Breaking the Law in an Attempt to Respond

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Cera Whitney, Copy Editor

It’s only one text, and the light is red. 

With the easy and commonplace use of electronic devices, teenagers nowadays are most likely on their phones while driving. It may seem straightforward to send a quick text while driving, but in fact it is not. According to research conducted by INSERM, a biomedical agency, “when the brain tries to do two things at once, it divides and conquers, dedicating one-half of our gray matter to each task.” It seems evident that one of the tasks will always be more superior than the other. This causes people to slightly focus more on their phone than the road.

We think it’s so easy to do two of the things we do most commonly at the same time. Switching the song isn’t that hard; then a quick text comes up that isn’t hard to answer either; but then a Snapchat pops up and here you are staring at your phone with your foot on the gas. 

The consequences for texting and driving can be severe and not only affect you, but those around you. In Massachusetts, if one is pulled over for texting and driving the first offense fine is $100, and the second offense is $250. It is illegal to use your phone in any way while operating a vehicle in the state of Massachusetts. Not only is that a lot of money and breaking the law, but the possibility that you get into an accident is much greater. In that case, you are not only endangering those in the car with you, but everyone around you.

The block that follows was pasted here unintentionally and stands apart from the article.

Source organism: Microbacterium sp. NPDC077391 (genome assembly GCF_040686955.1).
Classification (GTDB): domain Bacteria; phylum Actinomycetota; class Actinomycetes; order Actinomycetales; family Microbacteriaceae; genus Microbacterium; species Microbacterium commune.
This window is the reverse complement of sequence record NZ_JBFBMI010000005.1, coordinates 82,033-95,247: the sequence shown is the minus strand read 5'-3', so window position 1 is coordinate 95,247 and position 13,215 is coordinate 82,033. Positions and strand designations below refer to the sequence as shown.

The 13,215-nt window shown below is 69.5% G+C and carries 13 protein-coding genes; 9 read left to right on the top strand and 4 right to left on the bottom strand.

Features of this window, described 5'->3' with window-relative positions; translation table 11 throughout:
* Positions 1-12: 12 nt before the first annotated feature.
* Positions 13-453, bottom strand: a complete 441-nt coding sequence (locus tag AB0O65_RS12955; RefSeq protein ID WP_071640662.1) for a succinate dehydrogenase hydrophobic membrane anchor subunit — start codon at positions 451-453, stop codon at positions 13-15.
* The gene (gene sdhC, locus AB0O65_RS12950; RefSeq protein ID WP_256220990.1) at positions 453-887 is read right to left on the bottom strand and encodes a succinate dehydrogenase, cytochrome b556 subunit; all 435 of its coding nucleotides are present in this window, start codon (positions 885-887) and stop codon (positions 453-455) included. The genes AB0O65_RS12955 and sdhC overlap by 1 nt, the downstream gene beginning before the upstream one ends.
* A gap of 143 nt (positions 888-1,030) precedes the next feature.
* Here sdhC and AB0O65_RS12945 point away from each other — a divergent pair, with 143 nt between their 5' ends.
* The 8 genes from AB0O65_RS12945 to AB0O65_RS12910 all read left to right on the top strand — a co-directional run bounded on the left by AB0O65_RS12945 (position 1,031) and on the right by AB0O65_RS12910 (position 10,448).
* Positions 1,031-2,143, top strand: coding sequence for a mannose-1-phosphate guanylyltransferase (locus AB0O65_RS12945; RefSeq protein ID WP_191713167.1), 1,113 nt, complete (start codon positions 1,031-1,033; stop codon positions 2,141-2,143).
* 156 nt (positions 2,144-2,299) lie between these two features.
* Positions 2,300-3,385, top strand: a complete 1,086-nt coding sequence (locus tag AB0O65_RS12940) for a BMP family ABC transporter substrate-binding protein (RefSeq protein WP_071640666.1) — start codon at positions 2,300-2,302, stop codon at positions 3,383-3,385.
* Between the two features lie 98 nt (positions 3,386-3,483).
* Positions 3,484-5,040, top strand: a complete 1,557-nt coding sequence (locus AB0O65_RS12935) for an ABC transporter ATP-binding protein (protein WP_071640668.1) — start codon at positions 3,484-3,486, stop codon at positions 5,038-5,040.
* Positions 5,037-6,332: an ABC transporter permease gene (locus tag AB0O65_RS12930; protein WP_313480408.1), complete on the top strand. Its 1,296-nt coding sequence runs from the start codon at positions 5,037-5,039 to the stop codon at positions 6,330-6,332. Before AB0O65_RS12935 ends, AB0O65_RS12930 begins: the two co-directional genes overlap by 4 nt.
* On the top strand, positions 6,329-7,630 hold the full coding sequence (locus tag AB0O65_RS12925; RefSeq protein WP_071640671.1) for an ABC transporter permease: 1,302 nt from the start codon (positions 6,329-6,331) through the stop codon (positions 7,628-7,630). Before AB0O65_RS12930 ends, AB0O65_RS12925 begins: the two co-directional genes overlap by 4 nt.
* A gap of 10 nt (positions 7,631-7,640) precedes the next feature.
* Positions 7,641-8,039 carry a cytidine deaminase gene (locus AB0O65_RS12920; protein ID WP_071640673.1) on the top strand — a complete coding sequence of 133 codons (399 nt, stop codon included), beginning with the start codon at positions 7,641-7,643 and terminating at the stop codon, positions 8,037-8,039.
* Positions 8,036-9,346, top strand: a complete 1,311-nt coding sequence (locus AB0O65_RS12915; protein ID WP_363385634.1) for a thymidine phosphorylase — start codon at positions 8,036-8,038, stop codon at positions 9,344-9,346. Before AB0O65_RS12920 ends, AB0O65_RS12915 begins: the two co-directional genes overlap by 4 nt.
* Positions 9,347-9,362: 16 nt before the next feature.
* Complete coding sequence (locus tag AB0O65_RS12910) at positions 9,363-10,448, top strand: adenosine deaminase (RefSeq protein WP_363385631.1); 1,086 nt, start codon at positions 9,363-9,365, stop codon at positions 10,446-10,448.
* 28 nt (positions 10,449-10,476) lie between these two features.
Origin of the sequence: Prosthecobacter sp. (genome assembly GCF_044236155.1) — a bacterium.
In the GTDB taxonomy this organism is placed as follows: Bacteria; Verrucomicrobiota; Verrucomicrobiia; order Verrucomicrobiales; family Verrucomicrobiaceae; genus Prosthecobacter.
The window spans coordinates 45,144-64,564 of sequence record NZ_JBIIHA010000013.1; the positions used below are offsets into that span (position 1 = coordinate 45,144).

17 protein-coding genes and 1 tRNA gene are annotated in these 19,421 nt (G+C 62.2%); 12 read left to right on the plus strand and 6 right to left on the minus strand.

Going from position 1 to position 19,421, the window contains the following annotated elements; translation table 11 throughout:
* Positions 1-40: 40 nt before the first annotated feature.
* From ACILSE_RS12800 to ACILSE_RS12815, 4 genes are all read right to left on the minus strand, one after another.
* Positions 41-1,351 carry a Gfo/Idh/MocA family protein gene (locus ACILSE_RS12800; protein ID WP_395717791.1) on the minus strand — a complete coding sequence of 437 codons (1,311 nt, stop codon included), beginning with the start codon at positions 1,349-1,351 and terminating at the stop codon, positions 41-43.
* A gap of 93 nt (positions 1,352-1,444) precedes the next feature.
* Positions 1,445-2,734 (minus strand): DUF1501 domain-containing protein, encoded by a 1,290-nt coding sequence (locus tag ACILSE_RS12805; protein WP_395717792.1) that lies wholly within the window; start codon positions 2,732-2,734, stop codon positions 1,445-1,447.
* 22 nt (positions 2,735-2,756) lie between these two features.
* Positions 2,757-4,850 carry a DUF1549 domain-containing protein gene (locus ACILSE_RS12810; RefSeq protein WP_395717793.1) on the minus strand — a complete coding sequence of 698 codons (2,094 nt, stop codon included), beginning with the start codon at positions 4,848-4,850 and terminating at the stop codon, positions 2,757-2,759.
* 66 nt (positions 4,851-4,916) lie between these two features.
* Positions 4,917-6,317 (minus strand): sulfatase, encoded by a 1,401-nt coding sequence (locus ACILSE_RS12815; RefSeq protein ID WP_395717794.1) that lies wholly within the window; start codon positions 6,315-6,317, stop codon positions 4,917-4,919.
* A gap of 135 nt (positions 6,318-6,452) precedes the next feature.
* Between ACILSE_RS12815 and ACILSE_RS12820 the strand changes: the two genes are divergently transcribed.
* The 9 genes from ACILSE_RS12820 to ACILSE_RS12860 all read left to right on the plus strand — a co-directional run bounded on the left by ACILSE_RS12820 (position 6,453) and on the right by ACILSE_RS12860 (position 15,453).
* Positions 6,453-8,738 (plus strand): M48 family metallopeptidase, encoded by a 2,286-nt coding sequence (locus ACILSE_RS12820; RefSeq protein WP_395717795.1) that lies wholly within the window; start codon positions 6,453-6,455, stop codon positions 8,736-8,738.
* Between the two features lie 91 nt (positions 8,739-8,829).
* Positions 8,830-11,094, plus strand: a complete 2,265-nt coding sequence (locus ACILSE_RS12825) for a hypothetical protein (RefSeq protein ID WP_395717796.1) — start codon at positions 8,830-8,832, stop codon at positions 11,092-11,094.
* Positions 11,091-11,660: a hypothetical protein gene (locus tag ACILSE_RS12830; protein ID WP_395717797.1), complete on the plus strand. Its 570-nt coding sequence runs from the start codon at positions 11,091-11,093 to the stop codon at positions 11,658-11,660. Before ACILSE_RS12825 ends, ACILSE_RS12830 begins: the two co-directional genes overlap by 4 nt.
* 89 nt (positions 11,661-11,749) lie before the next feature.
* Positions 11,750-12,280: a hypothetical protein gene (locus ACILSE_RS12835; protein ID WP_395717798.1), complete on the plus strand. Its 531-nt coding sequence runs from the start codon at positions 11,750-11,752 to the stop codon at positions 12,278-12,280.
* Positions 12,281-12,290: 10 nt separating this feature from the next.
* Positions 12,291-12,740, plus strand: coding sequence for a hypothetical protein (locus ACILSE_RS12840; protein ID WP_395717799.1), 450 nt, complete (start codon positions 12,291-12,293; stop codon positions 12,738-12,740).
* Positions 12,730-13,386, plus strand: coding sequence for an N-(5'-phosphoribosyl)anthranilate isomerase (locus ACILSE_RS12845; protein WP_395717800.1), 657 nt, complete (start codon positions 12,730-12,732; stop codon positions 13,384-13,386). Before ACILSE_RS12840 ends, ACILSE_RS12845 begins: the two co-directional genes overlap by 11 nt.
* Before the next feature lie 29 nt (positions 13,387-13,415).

Many people are guilty of using their phones while driving. One way this can be stopped is if those who know a friend is driving could stop all communication. If you know a friend of yours is driving, instead of asking them what they are doing, stop communicating with them until you are sure they are safely parked.

Oftentimes, the suspense and wonder of what a text or Snapchat says will cause a teen to check their phone. When someone checks their phone they lose focus on the road and might not notice if someone around them is driving poorly. These chain reactions all have a great likelihood of ending terribly. 

It seems like a quick, easy check, but the reality of the situation is that the potential harm dramatically outweighs the benefits of looking at your phone while on the road

If keeping ourselves and others safe means staying off of our phones when we drive, then it seems like an easy task we as a human race can accomplish.